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Following a tradition, we have taken a closer look at available figures of the main arbitral institutions.[1]

Last year, we noted that most institutions did not achieve new records in 2021; together, the institutions included in our research recorded 7389 new cases. This number did not include ICDR cases as they were not available to us. In 2022, there were 7554 new cases, out of which 755 were before the ICDR. If we disregard the ICDR figures to compare the two years, there were 6799 new cases in 2022 i.e., almost 600 cases less than in 2021.

Was this a one-time effect while overall the numbers of new arbitrations is rising? Not really. The number of new cases is even lower than in 2012 if one disregards CIETAC which had 1060 cases in 2012 and 4086 cases in 2022! If we disregard CIETAC’s impressive numbers, the other institutions had 3468 new cases combined;[2] this is less than the 3525 cases they had in 2012.[3]

Do we see a turning point or a ceiling in the constant increase of the last years? The ICC reached its lowest figure since 2012, with 710 new cases. Likewise, the LCIA had the lowest figure of the last five years, namely 293 new cases. The KCAB had 342 new cases, the lowest figure since 2013. After last years’ record of 205 new cases, the PCA returned to its average figure, with 50 new cases.

Arbitral institution20222021202020192018201720162015201420132012
ICC (International Chamber of Commerce)710853946869842810966801791767759
ICSID (International Centre for Settlement of Investment Disputes)4166583956534852384050
SCC (Stockholm Chamber of Commerce)143165213175152200199181183203177
LCIA (London Court of International Arbitration)293377440395317285303326300301277
SIAC (Singapore International Arbitration Centre) 3574691080479402452343271222259235
HKIAC (Hong Kong International Arbitration Centre)344277318308265297262271252260293
CAM-CCBC (Chamber of Commerce Brazil-Canada)1161281059710114198112959064
DIS (German Arbitration Institute)164133162110153152166134132121125
VIAC (Vienna International Arbitration Centre)4144404564436040565670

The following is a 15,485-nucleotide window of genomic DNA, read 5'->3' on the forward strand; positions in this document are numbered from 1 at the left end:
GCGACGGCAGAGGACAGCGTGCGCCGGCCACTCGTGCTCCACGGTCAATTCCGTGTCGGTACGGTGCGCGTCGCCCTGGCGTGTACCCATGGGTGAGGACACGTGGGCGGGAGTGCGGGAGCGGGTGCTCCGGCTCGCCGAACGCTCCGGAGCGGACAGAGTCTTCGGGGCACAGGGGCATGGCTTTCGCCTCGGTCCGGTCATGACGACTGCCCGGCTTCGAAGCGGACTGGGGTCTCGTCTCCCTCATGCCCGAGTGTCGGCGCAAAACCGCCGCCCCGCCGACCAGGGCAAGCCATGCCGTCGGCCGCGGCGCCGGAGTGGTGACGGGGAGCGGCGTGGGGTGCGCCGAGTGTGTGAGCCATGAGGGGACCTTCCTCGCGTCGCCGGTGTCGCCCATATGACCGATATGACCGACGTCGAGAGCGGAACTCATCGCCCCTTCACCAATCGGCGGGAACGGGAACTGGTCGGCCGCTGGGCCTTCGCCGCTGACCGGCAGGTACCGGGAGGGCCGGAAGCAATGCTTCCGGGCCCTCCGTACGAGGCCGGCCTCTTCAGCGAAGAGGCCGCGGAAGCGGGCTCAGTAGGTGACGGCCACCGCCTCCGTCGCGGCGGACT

Swiss Arbitration Centre 93868395817481961066992
ICDR (International Centre for Dispute Resolution)755n/an/a88299310261050106310521165996
CIETAC (China International Economic and Trade Arbitration Commission)40864071361533332962229821811968161012561060
PCA (Permanent Court of Arbitration)50205594956414042393527
KCAB (Korean Commercial Arbitration Board)342500405443393385381413382338360
JCAA (The Japan Commercial Arbitration Association)1915--------

Additional Data

The amount in dispute in SCC cases has almost doubled to EUR 1.63 billion. Likewise, the amount in dispute in DIS proceedings increased by 78%, amounting to EUR 2.8 billion. The VIAC had an amount in dispute of approximately EUR 1 billion in 2022 compared to EUR 554.17 million in 2021. In contrast, the KCAB has recorded a decrease in 2022 of almost 50% of the amount in dispute, and the HKIAC recorded a 1.5 billion decrease.

The average number of international cases remains very high, with LCAI reporting 95% of its cases as international and the Swiss Arbitration Centre reporting 87%.

The ICDR recorded the highest number of emergency arbitration requests: 145.

The number of arbitrator challenges did not undergo major changes in many institutions. Yet, CAM CCBC saw a significant increase of the figures, from 3 to 14 cases. Similarly, arbitrators challenges jumped from 4 to 11 in the HKIAC. On the other hand, the LCIA received no challenges for the first time in over 25 years.

A positive finding this year is the upward trend in the number of female arbitrators: almost all arbitration institutions have recorded an increase in the number of female arbitrators. Women represented 75% of the arbitrators appointed by CAM-CCBC and 39.06% of arbitrators considering the parties’ and CAM-CCBC’s appointments. In VIAC proceedings, women represented 44% of all appointments.